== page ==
{When: {in1: "on"}, Then: {in1_active: "on"}},  
{When: {in2: "on"}, Then: {in2_active: "on"}},  
{When: {in1_active: "on", in2_active: "on"}, Then: {alarm: "on"}}

In this example, one could just as easily have written:

{When: {in1: "on", in2: "on"}, Then: {alarm: "on"}},

However, if the two outputs were harder to generate, generating "alarm" from the outputs makes a lot of sense.

When a State Value Changes

We are going to discuss a subtlety that happens when a row's When statement receives an input event. When an event satisfies a row's When statement, is the state carried in the event seen by the row's State statement? In the row below:

    {When: {in: "value"}, State: {in: "value"}, ...}

When the "When" statement is true, is the State statement true, false, or unknown? We can rule out false, but what about true or unknown? If State is the state of "in" from a time before the When occurs, then the state of "in" in the State statement is unknown. If the state of "in" is the state after the "When" has occurred, then the State statement is true whenever the When is true.

The answer to the question is the State statement is true. "State" sees the state carried in the "When" statement. Using similar reasoning, the statement:

{When:{in:"value1"},  State:{in:"value2"}} # "in"'s value is "value1"

is never true.

Event Ordering in State Space

If you've seen the State Space Device section, you know you can have more than one State Machine in a State Space. When you have more than one State Machine and your State Machines are sharing signals, how are events processed? In the order they occur.

To better understand event ordering, think of all State Space events as going into a single queue - as soon as a State Machine creates an event, it's queued. While queued, an event does nothing. One at a time, events are dequeued and processed. During processing, events may create other events which get queued.

Coming back to multiple State Machines in State Space, when a State Machine generates an output event, it gets queued. Any events which came before it will get processed first. When all previous events are processed, the output event gets processed.

Imagine there's an event which goes to multiple Machines in a State Space. It causes them to generate output events which affect each other. Sounds messy. Who gets the event first? After getting the event, which State Machine gets it next? How is state affected by the Machine which ran before it?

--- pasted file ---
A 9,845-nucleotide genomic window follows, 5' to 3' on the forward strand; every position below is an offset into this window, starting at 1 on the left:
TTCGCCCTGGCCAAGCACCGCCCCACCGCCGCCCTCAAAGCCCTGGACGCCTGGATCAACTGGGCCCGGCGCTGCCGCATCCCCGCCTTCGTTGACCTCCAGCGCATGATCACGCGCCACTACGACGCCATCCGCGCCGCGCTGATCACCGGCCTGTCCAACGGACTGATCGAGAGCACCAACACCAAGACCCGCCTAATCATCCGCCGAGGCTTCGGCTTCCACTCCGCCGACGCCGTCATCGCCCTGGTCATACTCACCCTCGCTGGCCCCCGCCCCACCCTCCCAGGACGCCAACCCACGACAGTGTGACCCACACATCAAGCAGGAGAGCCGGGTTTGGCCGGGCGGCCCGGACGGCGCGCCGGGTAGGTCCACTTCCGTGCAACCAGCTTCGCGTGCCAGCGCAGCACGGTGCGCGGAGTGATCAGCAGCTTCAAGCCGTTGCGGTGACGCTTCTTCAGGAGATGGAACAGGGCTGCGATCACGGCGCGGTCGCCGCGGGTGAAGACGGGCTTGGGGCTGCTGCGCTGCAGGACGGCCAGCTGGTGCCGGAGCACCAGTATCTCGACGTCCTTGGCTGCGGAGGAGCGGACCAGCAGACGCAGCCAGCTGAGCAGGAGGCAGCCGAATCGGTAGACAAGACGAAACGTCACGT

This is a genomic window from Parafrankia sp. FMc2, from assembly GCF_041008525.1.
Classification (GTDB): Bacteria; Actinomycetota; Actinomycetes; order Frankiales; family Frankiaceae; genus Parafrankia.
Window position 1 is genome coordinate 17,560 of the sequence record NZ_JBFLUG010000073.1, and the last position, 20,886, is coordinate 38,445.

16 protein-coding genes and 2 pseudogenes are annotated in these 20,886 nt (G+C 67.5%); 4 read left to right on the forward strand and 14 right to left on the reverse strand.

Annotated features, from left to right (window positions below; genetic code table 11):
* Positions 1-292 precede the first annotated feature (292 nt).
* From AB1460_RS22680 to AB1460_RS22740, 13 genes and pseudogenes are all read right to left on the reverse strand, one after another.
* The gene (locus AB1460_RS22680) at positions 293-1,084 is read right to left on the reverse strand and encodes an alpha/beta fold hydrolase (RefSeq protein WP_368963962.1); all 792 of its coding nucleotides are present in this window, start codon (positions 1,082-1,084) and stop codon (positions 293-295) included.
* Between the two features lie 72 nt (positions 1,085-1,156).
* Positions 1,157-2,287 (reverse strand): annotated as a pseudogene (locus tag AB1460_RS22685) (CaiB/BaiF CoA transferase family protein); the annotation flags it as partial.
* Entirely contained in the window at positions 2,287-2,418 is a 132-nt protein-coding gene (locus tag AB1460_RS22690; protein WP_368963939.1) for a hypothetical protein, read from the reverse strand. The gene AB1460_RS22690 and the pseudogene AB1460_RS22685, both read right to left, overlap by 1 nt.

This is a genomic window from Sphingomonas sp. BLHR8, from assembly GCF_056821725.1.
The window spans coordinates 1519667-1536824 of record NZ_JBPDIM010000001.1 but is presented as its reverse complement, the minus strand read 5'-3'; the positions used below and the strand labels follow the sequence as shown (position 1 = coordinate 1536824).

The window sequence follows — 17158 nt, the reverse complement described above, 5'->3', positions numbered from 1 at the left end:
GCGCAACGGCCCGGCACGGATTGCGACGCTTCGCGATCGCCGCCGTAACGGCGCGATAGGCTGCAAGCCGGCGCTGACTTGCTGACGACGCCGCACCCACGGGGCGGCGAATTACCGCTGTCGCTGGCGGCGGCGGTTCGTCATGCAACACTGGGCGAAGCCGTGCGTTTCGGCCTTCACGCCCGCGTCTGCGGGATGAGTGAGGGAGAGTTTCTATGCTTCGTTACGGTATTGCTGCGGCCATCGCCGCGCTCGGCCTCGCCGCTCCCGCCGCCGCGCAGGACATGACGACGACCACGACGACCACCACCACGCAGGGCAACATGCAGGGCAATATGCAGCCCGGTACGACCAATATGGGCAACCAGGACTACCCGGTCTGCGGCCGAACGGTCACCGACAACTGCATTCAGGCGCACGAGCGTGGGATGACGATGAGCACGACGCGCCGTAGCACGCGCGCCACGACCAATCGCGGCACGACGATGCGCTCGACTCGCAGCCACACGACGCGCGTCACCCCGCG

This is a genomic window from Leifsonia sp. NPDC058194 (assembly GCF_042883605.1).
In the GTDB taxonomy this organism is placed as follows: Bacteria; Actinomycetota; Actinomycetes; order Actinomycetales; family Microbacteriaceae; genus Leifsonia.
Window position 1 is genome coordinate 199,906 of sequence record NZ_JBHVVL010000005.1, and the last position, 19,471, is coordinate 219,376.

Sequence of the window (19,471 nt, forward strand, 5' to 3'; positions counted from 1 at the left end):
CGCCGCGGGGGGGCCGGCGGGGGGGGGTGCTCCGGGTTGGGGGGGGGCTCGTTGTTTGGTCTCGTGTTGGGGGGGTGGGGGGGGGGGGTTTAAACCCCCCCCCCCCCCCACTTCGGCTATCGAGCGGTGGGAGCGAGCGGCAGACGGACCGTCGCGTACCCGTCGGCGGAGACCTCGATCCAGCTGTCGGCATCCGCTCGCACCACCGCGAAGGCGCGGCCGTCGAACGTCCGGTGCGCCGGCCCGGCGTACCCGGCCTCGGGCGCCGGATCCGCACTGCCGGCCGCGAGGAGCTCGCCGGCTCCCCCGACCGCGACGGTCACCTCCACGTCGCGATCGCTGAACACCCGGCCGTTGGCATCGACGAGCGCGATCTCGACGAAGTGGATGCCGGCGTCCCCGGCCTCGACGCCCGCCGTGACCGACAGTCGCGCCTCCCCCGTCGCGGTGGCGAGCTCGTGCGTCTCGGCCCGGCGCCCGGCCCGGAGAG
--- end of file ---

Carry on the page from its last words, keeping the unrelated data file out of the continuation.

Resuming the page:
With queuing, the answers are pretty simple. It doesn't matter which State Machine gets the event first, because it won't change anything until all the State Machines have seen the original event. Once all the machines have seen it, any events they might have generated get dequeued and processed. These later events may stimulate other machines, change state, etc.

Multi-Signal Statements

In their simplest form, statements are a When/State/Then followed by a single signal-value pair. The following row has each of the 3 statement types followed by a single signal-value pair.

{When: {w1: "wv1"},  State: {s1: "sv1"}, Then: {t1: "tv1"}}

Any statement can have more than one signal-value pair. Our "When" statement could have 2 inputs:

{When: {w1: "wv1", w2: "wv2"} ....}

And so could our State and Then statements:

-
  When: {w1: "wv1", w2: "wv2"}
  State: {s1: "sv1", s2: "sv2"}
  Then: {t1: "tv1", t2: "tv2"}

These multi-signal statements mean different things for each of the Statement types. "When"s for multiple signals mean when any one of the events occur. So in the above example, the When will be true when either the "w1" input sees a "wv1" event, or when the "w2" input sees a "wv2" event.

When a "State" statement has multiple terminals, it means all the terminal state must be satisfied. So in the above example, the row's State statement will be true when "s1" is "sv1" and "s2" is "sv2".

When a "Then" statement has multiple terminals, it will create events for each of the signals. In the example above, if the When and State statements are satisfied, the State Machine will create a "tv1" event on terminal "t1" and a "tv2" event on terminal "t2".

The Wildcard Value

We've seen that When, State, and Then statements are built from one or more signal-value pairs. Generally values are strings or numbers which are matched (in When/State statements) or emitted (in Then statements). The value "*" is different. It's called the wildcard value. The wildcard value means "any value".

In When Statements

In the case of a When statement, the row:

{When: {w1: "*"}, ...}

means the When will match any event from the "w1" signal.